Selective accumulation of germ-line associated gene products in early development of the sea star and distinct differences from germ-line development in the sea urchin.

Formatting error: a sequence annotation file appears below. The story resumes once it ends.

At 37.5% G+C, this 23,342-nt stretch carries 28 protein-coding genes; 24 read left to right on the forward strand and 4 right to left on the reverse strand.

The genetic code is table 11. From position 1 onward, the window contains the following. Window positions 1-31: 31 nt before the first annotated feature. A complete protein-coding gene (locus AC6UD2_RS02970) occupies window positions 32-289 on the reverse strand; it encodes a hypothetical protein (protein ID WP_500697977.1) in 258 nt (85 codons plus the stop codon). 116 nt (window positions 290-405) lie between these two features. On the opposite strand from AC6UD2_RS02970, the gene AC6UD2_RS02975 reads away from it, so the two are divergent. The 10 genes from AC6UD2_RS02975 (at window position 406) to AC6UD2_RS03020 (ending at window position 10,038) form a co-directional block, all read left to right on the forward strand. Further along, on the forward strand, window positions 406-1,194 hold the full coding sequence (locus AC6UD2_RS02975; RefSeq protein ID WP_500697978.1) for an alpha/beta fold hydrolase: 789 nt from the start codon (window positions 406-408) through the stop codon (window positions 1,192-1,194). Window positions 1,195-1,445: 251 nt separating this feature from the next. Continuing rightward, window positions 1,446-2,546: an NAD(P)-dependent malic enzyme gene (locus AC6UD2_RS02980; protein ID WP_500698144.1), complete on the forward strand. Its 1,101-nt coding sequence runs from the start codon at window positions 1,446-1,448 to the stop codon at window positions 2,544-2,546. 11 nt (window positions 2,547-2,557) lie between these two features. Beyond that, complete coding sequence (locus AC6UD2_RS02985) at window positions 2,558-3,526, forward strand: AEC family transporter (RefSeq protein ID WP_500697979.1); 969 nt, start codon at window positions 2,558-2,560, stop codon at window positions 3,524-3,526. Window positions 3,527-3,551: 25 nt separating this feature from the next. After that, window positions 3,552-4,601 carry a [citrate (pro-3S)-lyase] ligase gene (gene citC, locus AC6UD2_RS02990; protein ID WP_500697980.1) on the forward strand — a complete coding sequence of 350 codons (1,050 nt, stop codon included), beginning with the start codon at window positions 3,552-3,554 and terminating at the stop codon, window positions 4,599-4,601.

Introduction Germ cell segregation is an important problem in developmental biology, as it addresses how the fundamental distinctions between germ cells and somatic cells are initiated and maintained throughout development. The timing and mechanism of this segregation are also important for our understanding of evolution, for these influence the selective pressures that act on germ cells prior to gametogenesis, and so have important consequences for the selection of heritable variation (Extavour and García-Bellido, 2001). Primordial germ cells of many different species share intrinsic qualities that differentiate them from somatic cells, often long before the somatic gonads are formed. However, there has been a history of disagreement as to how germ cells may be identified, and when in development the germ line is specified. In this review, we examine descriptive and experimental data on the timing and mode of origin of the germ cell lineage throughout the animal kingdom. There are at least two distinct modes of germ line segregation in animals, both of which are well documented from experimental studies in model systems. These modes are summarised in Box 1. In some species, germ cells can easily be identified very early in embryogenesis, when their differentiation as germ cells is assured by the localisation of maternally inherited determinants before, or immediately following, fertilisation (‘preformation’). In other species, germ cells are not observed until later in development, and arise as a result of inductive signals from surrounding tissues (‘epigenesis’). To avoid confusion, the terminology that we will use in this review for germ cells and their precursors follows the nomenclature of Nieuwkoop and Sutasurya (Nieuwkoop and Sutasurya, 1979). When germ cells become sexually differentiated and enter the first stages of gametogenesis, they are collectively termed gonia (oogonia and spermatogonia). Through the processes of oogenesis and spermatogenesis, gonia become oocytes and spermatocytes, maturing finally into ova and spermatozoa, respectively. Many organisms generate their gonia from cells capable of almost indefinite rounds of asymmetric, self-renewing mitotic divisions; these cells are called germ line stem cells. The first cells that will give rise exclusively to germ cells by clonal mitotic divisions are called primordial germ cells (PGCs). The precursors to the PGCs, which are often initially morphologically indistinguishable from the surrounding somatic cells, are called presumptive primordial germ cells (pPGCs). These divide mitotically to produce one PGC and one somatic cell. Several aspects of germ cell morphology and function are clearly similar across many phyla of animals (Box 2). In spite of this, the mechanisms that generate germ cells appear to be highly variable, involving either prelocalised determinants or inductive processes. Previous monographs on comparative germ cell specification are now over 20 years old (Bounoure, 1939; Nieuwkoop and Sutasurya, 1979; Nieuwkoop and Sutasurya, 1981; Wolff, 1964). This review examines over 150 years worth of data on modes of germ cell specification in 28 metazoan phyla, expanding previous studies with the addition of recent molecular and experimental data. In this article we have also mapped the data onto a modern phylogeny of the Metazoa, to address the question of the ancestral mode and evolution of germ cell specification mechanisms. We conclude, in agreement with earlier surveys, that epigenesis is a more frequent mode of germ cell specification than preformation. This finding, together with data on germ cell origin in basal metazoans, suggests that epigenesis may have been the ancestral mechanism of early metazoan germ cell segregation. Our conclusion challenges a widely held view in the field of developmental biology (e.g. Wolpert, 1998) that epigenetic germ cell determination is an exception, and that most animals use localised cytoplasmic determinants to specify the germ line. In the following sections, we review data on the earliest specification of germ cells in development, in both the Germ cells play a unique role in gamete production, heredity and evolution. Therefore, to understand the mechanisms that specify germ cells is a central challenge in developmental and evolutionary biology. Data from model organisms show that germ cells can be specified either by maternally inherited determinants (preformation) or by inductive signals (epigenesis). Here we review existing data on 28 metazoan phyla, which indicate that although preformation is seen in most model organisms, it is actually the less prevalent mode of germ cell specification, and that epigenetic germ cell specification may be ancestral to the Metazoa.